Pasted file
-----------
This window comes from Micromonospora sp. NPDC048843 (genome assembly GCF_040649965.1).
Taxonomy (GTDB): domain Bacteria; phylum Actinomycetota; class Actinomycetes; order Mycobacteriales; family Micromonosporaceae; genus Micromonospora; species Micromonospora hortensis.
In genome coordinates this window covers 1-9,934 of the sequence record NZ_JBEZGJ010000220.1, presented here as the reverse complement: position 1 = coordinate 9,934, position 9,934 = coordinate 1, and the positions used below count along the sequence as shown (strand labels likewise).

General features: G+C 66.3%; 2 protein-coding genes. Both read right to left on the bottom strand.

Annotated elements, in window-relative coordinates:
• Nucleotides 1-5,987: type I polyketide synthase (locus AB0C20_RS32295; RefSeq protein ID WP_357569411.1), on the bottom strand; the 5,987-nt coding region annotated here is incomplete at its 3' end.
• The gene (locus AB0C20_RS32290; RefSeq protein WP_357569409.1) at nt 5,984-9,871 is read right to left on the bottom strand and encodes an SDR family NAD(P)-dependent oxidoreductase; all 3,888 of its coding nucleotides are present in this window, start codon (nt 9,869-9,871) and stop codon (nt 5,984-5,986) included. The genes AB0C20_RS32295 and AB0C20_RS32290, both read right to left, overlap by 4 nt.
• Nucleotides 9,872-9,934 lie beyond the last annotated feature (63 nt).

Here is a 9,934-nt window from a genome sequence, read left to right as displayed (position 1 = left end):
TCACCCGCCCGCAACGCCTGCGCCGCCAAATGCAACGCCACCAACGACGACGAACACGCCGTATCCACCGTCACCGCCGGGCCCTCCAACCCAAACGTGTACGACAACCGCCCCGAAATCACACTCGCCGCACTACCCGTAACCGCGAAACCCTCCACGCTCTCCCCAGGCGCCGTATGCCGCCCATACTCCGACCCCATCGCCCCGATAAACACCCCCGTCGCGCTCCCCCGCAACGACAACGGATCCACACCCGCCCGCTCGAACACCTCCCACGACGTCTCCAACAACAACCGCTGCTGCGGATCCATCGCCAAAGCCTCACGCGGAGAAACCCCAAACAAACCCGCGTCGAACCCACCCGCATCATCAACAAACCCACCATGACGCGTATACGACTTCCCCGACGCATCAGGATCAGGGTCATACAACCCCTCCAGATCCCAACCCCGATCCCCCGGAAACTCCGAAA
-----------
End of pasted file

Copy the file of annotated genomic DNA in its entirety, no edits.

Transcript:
This window comes from Micromonospora sp. NPDC048843 (genome assembly GCF_040649965.1).
Taxonomy (GTDB): domain Bacteria; phylum Actinomycetota; class Actinomycetes; order Mycobacteriales; family Micromonosporaceae; genus Micromonospora; species Micromonospora hortensis.
In genome coordinates this window covers 1-9,934 of the sequence record NZ_JBEZGJ010000220.1, presented here as the reverse complement: position 1 = coordinate 9,934, position 9,934 = coordinate 1, and the positions used below count along the sequence as shown (strand labels likewise).

General features: G+C 66.3%; 2 protein-coding genes. Both read right to left on the bottom strand.

Annotated elements, in window-relative coordinates:
• Nucleotides 1-5,987: type I polyketide synthase (locus AB0C20_RS32295; RefSeq protein ID WP_357569411.1), on the bottom strand; the 5,987-nt coding region annotated here is incomplete at its 3' end.
• The gene (locus AB0C20_RS32290; RefSeq protein WP_357569409.1) at nt 5,984-9,871 is read right to left on the bottom strand and encodes an SDR family NAD(P)-dependent oxidoreductase; all 3,888 of its coding nucleotides are present in this window, start codon (nt 9,869-9,871) and stop codon (nt 5,984-5,986) included. The genes AB0C20_RS32295 and AB0C20_RS32290, both read right to left, overlap by 4 nt.
• Nucleotides 9,872-9,934 lie beyond the last annotated feature (63 nt).

Here is a 9,934-nt window from a genome sequence, read left to right as displayed (position 1 = left end):
TCACCCGCCCGCAACGCCTGCGCCGCCAAATGCAACGCCACCAACGACGACGAACACGCCGTATCCACCGTCACCGCCGGGCCCTCCAACCCAAACGTGTACGACAACCGCCCCGAAATCACACTCGCCGCACTACCCGTAACCGCGAAACCCTCCACGCTCTCCCCAGGCGCCGTATGCCGCCCATACTCCGACCCCATCGCCCCGATAAACACCCCCGTCGCGCTCCCCCGCAACGACAACGGATCCACACCCGCCCGCTCGAACACCTCCCACGACGTCTCCAACAACAACCGCTGCTGCGGATCCATCGCCAAAGCCTCACGCGGAGAAACCCCAAACAAACCCGCGTCGAACCCACCCGCATCATCAACAAACCCACCATGACGCGTATACGACTTCCCCGACGCATCAGGATCAGGGTCATACAACCCCTCCAGATCCCAACCCCGATCCCCCGGAAACTCCGAAA